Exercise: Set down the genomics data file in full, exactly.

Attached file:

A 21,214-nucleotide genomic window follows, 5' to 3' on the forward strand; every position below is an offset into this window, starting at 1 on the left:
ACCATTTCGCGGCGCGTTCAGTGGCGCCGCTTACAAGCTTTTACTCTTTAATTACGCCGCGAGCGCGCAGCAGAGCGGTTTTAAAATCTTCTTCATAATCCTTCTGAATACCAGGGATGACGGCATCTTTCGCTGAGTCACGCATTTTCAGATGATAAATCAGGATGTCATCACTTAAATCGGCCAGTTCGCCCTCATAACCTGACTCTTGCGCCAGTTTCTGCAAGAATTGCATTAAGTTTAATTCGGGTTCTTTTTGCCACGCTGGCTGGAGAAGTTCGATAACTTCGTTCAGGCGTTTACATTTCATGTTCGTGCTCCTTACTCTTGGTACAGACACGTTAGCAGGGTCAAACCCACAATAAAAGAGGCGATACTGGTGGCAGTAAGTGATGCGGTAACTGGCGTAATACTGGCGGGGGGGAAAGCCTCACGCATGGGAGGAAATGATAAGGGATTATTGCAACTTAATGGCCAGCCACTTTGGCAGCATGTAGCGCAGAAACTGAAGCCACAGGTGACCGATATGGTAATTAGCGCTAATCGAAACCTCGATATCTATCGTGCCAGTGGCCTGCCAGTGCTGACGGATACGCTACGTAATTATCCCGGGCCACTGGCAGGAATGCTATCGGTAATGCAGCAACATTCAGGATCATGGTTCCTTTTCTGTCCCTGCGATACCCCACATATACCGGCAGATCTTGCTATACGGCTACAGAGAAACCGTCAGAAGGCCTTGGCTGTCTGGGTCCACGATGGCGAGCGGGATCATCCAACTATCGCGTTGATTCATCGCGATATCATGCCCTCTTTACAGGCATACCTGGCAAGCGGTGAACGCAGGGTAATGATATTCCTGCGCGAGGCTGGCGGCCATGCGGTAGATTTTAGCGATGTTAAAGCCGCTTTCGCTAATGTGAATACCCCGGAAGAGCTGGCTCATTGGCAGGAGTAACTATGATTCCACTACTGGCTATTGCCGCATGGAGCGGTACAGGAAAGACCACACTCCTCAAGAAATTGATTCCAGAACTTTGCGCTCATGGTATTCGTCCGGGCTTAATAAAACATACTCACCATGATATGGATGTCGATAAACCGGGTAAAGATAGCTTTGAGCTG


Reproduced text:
A 21,214-nucleotide genomic window follows, 5' to 3' on the forward strand; every position below is an offset into this window, starting at 1 on the left:
ACCATTTCGCGGCGCGTTCAGTGGCGCCGCTTACAAGCTTTTACTCTTTAATTACGCCGCGAGCGCGCAGCAGAGCGGTTTTAAAATCTTCTTCATAATCCTTCTGAATACCAGGGATGACGGCATCTTTCGCTGAGTCACGCATTTTCAGATGATAAATCAGGATGTCATCACTTAAATCGGCCAGTTCGCCCTCATAACCTGACTCTTGCGCCAGTTTCTGCAAGAATTGCATTAAGTTTAATTCGGGTTCTTTTTGCCACGCTGGCTGGAGAAGTTCGATAACTTCGTTCAGGCGTTTACATTTCATGTTCGTGCTCCTTACTCTTGGTACAGACACGTTAGCAGGGTCAAACCCACAATAAAAGAGGCGATACTGGTGGCAGTAAGTGATGCGGTAACTGGCGTAATACTGGCGGGGGGGAAAGCCTCACGCATGGGAGGAAATGATAAGGGATTATTGCAACTTAATGGCCAGCCACTTTGGCAGCATGTAGCGCAGAAACTGAAGCCACAGGTGACCGATATGGTAATTAGCGCTAATCGAAACCTCGATATCTATCGTGCCAGTGGCCTGCCAGTGCTGACGGATACGCTACGTAATTATCCCGGGCCACTGGCAGGAATGCTATCGGTAATGCAGCAACATTCAGGATCATGGTTCCTTTTCTGTCCCTGCGATACCCCACATATACCGGCAGATCTTGCTATACGGCTACAGAGAAACCGTCAGAAGGCCTTGGCTGTCTGGGTCCACGATGGCGAGCGGGATCATCCAACTATCGCGTTGATTCATCGCGATATCATGCCCTCTTTACAGGCATACCTGGCAAGCGGTGAACGCAGGGTAATGATATTCCTGCGCGAGGCTGGCGGCCATGCGGTAGATTTTAGCGATGTTAAAGCCGCTTTCGCTAATGTGAATACCCCGGAAGAGCTGGCTCATTGGCAGGAGTAACTATGATTCCACTACTGGCTATTGCCGCATGGAGCGGTACAGGAAAGACCACACTCCTCAAGAAATTGATTCCAGAACTTTGCGCTCATGGTATTCGTCCGGGCTTAATAAAACATACTCACCATGATATGGATGTCGATAAACCGGGTAAAGATAGCTTTGAGCTG